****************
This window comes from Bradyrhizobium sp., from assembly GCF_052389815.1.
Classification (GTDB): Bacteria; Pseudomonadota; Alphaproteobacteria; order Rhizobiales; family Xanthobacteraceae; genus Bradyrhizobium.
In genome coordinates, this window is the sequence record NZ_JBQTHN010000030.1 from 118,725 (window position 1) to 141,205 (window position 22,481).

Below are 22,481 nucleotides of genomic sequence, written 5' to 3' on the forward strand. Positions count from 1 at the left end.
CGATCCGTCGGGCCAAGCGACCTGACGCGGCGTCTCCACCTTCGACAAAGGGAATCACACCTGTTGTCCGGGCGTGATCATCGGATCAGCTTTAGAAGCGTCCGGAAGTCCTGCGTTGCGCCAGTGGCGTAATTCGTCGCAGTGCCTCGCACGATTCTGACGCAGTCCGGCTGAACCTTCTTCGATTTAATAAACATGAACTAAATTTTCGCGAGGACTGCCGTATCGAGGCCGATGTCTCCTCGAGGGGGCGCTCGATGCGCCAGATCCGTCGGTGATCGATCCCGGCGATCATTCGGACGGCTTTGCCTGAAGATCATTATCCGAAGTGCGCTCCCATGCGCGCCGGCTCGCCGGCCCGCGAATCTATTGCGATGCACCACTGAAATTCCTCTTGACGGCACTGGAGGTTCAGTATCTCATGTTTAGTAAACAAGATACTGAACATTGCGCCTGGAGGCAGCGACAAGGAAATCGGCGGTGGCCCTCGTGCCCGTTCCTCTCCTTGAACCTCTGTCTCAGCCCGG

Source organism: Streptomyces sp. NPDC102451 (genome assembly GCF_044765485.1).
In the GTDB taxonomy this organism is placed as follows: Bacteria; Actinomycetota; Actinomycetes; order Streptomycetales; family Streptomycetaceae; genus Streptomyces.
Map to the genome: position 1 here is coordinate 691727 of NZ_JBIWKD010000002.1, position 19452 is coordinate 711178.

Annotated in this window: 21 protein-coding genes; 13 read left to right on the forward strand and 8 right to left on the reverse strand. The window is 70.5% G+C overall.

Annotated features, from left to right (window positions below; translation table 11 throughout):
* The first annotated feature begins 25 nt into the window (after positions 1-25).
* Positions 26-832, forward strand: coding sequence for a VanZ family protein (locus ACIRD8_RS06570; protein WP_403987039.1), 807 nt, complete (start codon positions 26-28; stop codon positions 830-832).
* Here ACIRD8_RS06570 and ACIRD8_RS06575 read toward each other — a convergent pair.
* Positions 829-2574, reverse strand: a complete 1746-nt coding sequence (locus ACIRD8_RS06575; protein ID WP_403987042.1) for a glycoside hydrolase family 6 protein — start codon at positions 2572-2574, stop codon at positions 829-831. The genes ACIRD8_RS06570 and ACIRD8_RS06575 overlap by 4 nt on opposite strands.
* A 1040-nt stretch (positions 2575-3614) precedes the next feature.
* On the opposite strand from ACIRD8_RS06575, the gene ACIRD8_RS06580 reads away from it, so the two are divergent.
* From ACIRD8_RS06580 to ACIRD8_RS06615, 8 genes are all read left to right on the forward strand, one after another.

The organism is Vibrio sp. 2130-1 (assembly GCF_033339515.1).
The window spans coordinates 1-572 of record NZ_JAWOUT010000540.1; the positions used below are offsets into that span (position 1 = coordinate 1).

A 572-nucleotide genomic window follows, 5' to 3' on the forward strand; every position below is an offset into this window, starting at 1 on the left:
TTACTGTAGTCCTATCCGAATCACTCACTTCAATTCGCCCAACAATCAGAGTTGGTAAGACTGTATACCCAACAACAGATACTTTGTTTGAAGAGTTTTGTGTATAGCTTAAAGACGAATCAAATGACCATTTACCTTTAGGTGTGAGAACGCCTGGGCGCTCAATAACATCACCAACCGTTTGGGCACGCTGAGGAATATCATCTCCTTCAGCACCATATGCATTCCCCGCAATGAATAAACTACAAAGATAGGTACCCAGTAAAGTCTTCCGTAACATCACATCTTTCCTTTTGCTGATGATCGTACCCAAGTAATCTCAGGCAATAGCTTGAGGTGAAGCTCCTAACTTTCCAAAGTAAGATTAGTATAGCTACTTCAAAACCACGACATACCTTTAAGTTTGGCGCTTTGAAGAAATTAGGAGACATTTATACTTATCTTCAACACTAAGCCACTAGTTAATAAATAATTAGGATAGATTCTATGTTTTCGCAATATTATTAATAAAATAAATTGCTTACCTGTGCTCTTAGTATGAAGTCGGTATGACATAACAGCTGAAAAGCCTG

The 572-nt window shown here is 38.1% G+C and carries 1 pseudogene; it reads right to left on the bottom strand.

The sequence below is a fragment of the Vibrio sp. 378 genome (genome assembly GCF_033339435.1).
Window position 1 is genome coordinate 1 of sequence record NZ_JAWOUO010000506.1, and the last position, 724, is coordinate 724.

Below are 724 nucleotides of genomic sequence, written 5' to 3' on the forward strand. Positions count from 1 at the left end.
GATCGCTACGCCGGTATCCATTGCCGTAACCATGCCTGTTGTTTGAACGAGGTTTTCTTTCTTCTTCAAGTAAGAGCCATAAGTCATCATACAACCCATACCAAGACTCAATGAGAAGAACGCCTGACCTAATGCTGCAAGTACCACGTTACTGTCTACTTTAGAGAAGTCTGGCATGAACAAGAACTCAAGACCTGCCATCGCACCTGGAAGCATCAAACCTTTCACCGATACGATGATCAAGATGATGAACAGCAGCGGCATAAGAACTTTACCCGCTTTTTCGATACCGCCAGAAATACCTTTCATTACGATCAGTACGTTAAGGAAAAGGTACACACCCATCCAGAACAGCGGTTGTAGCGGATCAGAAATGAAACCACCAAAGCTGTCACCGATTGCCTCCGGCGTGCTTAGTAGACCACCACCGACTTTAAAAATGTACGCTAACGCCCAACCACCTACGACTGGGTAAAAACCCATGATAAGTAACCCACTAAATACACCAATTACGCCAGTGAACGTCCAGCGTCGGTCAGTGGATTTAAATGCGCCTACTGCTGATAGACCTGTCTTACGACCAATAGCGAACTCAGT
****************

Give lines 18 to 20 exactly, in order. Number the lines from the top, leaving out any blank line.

The organism is Vibrio sp. 2130-1 (assembly GCF_033339515.1).
The window spans coordinates 1-572 of record NZ_JAWOUT010000540.1; the positions used below are offsets into that span (position 1 = coordinate 1).

A 572-nucleotide genomic window follows, 5' to 3' on the forward strand; every position below is an offset into this window, starting at 1 on the left: